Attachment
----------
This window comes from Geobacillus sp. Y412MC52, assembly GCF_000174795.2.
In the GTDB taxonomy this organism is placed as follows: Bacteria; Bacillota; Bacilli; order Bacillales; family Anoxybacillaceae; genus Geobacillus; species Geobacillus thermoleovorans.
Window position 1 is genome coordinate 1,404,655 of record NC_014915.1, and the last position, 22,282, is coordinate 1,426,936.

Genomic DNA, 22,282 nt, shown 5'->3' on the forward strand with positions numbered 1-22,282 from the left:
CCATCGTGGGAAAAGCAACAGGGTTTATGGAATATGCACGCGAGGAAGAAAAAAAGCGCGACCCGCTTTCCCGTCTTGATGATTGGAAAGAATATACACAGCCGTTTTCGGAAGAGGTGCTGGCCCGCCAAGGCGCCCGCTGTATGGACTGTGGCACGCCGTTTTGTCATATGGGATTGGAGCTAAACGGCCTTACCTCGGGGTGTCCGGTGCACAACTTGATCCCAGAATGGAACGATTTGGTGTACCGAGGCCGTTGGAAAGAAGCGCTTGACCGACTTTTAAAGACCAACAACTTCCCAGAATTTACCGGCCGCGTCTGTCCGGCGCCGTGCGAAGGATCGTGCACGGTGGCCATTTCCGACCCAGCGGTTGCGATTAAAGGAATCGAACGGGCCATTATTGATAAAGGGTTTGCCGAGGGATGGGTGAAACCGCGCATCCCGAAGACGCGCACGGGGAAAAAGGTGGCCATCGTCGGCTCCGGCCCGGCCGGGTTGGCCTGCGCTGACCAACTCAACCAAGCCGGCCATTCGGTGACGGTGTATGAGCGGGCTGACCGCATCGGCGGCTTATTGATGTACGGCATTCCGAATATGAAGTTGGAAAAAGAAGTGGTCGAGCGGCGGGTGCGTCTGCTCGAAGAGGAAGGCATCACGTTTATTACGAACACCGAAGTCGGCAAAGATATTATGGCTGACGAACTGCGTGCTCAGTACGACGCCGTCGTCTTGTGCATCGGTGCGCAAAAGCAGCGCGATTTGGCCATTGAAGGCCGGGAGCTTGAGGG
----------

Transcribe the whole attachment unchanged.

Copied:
This window comes from Geobacillus sp. Y412MC52, assembly GCF_000174795.2.
In the GTDB taxonomy this organism is placed as follows: Bacteria; Bacillota; Bacilli; order Bacillales; family Anoxybacillaceae; genus Geobacillus; species Geobacillus thermoleovorans.
Window position 1 is genome coordinate 1,404,655 of record NC_014915.1, and the last position, 22,282, is coordinate 1,426,936.

Genomic DNA, 22,282 nt, shown 5'->3' on the forward strand with positions numbered 1-22,282 from the left:
CCATCGTGGGAAAAGCAACAGGGTTTATGGAATATGCACGCGAGGAAGAAAAAAAGCGCGACCCGCTTTCCCGTCTTGATGATTGGAAAGAATATACACAGCCGTTTTCGGAAGAGGTGCTGGCCCGCCAAGGCGCCCGCTGTATGGACTGTGGCACGCCGTTTTGTCATATGGGATTGGAGCTAAACGGCCTTACCTCGGGGTGTCCGGTGCACAACTTGATCCCAGAATGGAACGATTTGGTGTACCGAGGCCGTTGGAAAGAAGCGCTTGACCGACTTTTAAAGACCAACAACTTCCCAGAATTTACCGGCCGCGTCTGTCCGGCGCCGTGCGAAGGATCGTGCACGGTGGCCATTTCCGACCCAGCGGTTGCGATTAAAGGAATCGAACGGGCCATTATTGATAAAGGGTTTGCCGAGGGATGGGTGAAACCGCGCATCCCGAAGACGCGCACGGGGAAAAAGGTGGCCATCGTCGGCTCCGGCCCGGCCGGGTTGGCCTGCGCTGACCAACTCAACCAAGCCGGCCATTCGGTGACGGTGTATGAGCGGGCTGACCGCATCGGCGGCTTATTGATGTACGGCATTCCGAATATGAAGTTGGAAAAAGAAGTGGTCGAGCGGCGGGTGCGTCTGCTCGAAGAGGAAGGCATCACGTTTATTACGAACACCGAAGTCGGCAAAGATATTATGGCTGACGAACTGCGTGCTCAGTACGACGCCGTCGTCTTGTGCATCGGTGCGCAAAAGCAGCGCGATTTGGCCATTGAAGGCCGGGAGCTTGAGGG